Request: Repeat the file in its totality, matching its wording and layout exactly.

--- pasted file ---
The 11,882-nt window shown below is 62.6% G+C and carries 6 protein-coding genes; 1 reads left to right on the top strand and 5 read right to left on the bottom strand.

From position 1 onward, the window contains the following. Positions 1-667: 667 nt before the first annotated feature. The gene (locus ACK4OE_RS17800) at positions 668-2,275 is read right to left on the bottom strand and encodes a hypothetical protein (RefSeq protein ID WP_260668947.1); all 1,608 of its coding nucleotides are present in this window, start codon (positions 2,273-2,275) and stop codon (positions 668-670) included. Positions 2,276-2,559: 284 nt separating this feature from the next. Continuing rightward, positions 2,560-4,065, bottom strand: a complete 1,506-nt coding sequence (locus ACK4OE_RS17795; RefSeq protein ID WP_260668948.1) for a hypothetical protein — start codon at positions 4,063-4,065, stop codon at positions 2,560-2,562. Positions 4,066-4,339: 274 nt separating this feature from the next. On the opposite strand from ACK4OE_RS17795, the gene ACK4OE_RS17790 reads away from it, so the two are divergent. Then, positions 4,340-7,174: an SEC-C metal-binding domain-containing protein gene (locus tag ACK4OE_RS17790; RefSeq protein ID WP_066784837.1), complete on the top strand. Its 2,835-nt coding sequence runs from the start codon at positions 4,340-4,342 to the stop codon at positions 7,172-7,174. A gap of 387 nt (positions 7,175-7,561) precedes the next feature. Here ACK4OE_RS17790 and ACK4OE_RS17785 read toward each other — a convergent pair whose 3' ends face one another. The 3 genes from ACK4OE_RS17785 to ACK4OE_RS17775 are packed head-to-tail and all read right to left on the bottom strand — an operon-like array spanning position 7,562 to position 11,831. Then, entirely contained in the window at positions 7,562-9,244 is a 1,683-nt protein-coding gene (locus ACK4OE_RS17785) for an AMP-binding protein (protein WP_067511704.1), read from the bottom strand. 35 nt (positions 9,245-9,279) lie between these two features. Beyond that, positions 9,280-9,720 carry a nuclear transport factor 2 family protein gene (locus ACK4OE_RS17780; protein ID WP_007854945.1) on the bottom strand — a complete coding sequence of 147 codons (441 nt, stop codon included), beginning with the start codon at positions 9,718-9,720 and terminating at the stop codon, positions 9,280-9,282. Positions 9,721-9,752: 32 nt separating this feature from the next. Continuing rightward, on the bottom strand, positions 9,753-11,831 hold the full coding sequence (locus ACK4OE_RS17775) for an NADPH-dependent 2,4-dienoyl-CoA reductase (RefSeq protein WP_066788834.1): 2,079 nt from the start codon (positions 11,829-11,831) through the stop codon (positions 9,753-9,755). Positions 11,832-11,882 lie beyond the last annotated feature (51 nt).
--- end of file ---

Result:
The 11,882-nt window shown below is 62.6% G+C and carries 6 protein-coding genes; 1 reads left to right on the top strand and 5 read right to left on the bottom strand.

From position 1 onward, the window contains the following. Positions 1-667: 667 nt before the first annotated feature. The gene (locus ACK4OE_RS17800) at positions 668-2,275 is read right to left on the bottom strand and encodes a hypothetical protein (RefSeq protein ID WP_260668947.1); all 1,608 of its coding nucleotides are present in this window, start codon (positions 2,273-2,275) and stop codon (positions 668-670) included. Positions 2,276-2,559: 284 nt separating this feature from the next. Continuing rightward, positions 2,560-4,065, bottom strand: a complete 1,506-nt coding sequence (locus ACK4OE_RS17795; RefSeq protein ID WP_260668948.1) for a hypothetical protein — start codon at positions 4,063-4,065, stop codon at positions 2,560-2,562. Positions 4,066-4,339: 274 nt separating this feature from the next. On the opposite strand from ACK4OE_RS17795, the gene ACK4OE_RS17790 reads away from it, so the two are divergent. Then, positions 4,340-7,174: an SEC-C metal-binding domain-containing protein gene (locus tag ACK4OE_RS17790; RefSeq protein ID WP_066784837.1), complete on the top strand. Its 2,835-nt coding sequence runs from the start codon at positions 4,340-4,342 to the stop codon at positions 7,172-7,174. A gap of 387 nt (positions 7,175-7,561) precedes the next feature. Here ACK4OE_RS17790 and ACK4OE_RS17785 read toward each other — a convergent pair whose 3' ends face one another. The 3 genes from ACK4OE_RS17785 to ACK4OE_RS17775 are packed head-to-tail and all read right to left on the bottom strand — an operon-like array spanning position 7,562 to position 11,831. Then, entirely contained in the window at positions 7,562-9,244 is a 1,683-nt protein-coding gene (locus ACK4OE_RS17785) for an AMP-binding protein (protein WP_067511704.1), read from the bottom strand. 35 nt (positions 9,245-9,279) lie between these two features. Beyond that, positions 9,280-9,720 carry a nuclear transport factor 2 family protein gene (locus ACK4OE_RS17780; protein ID WP_007854945.1) on the bottom strand — a complete coding sequence of 147 codons (441 nt, stop codon included), beginning with the start codon at positions 9,718-9,720 and terminating at the stop codon, positions 9,280-9,282. Positions 9,721-9,752: 32 nt separating this feature from the next. Continuing rightward, on the bottom strand, positions 9,753-11,831 hold the full coding sequence (locus ACK4OE_RS17775) for an NADPH-dependent 2,4-dienoyl-CoA reductase (RefSeq protein WP_066788834.1): 2,079 nt from the start codon (positions 11,829-11,831) through the stop codon (positions 9,753-9,755). Positions 11,832-11,882 lie beyond the last annotated feature (51 nt).